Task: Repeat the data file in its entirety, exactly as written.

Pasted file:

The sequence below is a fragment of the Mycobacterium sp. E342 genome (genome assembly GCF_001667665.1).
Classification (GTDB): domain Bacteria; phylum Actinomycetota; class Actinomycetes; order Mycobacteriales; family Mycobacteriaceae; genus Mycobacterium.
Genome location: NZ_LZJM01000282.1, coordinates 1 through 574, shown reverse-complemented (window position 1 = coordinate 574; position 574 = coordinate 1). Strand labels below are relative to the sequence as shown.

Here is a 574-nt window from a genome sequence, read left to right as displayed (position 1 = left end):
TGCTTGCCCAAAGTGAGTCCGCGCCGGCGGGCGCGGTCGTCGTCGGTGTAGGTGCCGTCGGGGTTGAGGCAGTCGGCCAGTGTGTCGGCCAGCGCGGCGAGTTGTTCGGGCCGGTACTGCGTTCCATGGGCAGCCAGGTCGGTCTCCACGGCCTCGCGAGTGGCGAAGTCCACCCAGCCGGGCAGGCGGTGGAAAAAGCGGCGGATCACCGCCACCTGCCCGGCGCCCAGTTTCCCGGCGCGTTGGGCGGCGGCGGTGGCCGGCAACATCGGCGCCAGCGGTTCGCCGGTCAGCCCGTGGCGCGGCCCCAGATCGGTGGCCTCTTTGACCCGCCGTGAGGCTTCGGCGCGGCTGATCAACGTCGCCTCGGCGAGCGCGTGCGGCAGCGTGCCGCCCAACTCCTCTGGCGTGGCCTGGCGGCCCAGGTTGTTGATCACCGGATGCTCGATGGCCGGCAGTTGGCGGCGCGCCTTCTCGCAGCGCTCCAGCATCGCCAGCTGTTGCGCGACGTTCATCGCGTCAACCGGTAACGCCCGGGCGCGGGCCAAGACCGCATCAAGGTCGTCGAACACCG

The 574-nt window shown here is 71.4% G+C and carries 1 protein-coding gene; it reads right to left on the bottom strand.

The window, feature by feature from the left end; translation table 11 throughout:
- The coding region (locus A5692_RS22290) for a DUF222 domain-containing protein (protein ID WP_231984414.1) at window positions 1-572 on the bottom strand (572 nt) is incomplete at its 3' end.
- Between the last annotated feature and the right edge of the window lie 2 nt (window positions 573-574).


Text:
The sequence below is a fragment of the Mycobacterium sp. E342 genome (genome assembly GCF_001667665.1).
Classification (GTDB): domain Bacteria; phylum Actinomycetota; class Actinomycetes; order Mycobacteriales; family Mycobacteriaceae; genus Mycobacterium.
Genome location: NZ_LZJM01000282.1, coordinates 1 through 574, shown reverse-complemented (window position 1 = coordinate 574; position 574 = coordinate 1). Strand labels below are relative to the sequence as shown.

Here is a 574-nt window from a genome sequence, read left to right as displayed (position 1 = left end):
TGCTTGCCCAAAGTGAGTCCGCGCCGGCGGGCGCGGTCGTCGTCGGTGTAGGTGCCGTCGGGGTTGAGGCAGTCGGCCAGTGTGTCGGCCAGCGCGGCGAGTTGTTCGGGCCGGTACTGCGTTCCATGGGCAGCCAGGTCGGTCTCCACGGCCTCGCGAGTGGCGAAGTCCACCCAGCCGGGCAGGCGGTGGAAAAAGCGGCGGATCACCGCCACCTGCCCGGCGCCCAGTTTCCCGGCGCGTTGGGCGGCGGCGGTGGCCGGCAACATCGGCGCCAGCGGTTCGCCGGTCAGCCCGTGGCGCGGCCCCAGATCGGTGGCCTCTTTGACCCGCCGTGAGGCTTCGGCGCGGCTGATCAACGTCGCCTCGGCGAGCGCGTGCGGCAGCGTGCCGCCCAACTCCTCTGGCGTGGCCTGGCGGCCCAGGTTGTTGATCACCGGATGCTCGATGGCCGGCAGTTGGCGGCGCGCCTTCTCGCAGCGCTCCAGCATCGCCAGCTGTTGCGCGACGTTCATCGCGTCAACCGGTAACGCCCGGGCGCGGGCCAAGACCGCATCAAGGTCGTCGAACACCG

The 574-nt window shown here is 71.4% G+C and carries 1 protein-coding gene; it reads right to left on the bottom strand.

The window, feature by feature from the left end; translation table 11 throughout:
- The coding region (locus A5692_RS22290) for a DUF222 domain-containing protein (protein ID WP_231984414.1) at window positions 1-572 on the bottom strand (572 nt) is incomplete at its 3' end.
- Between the last annotated feature and the right edge of the window lie 2 nt (window positions 573-574).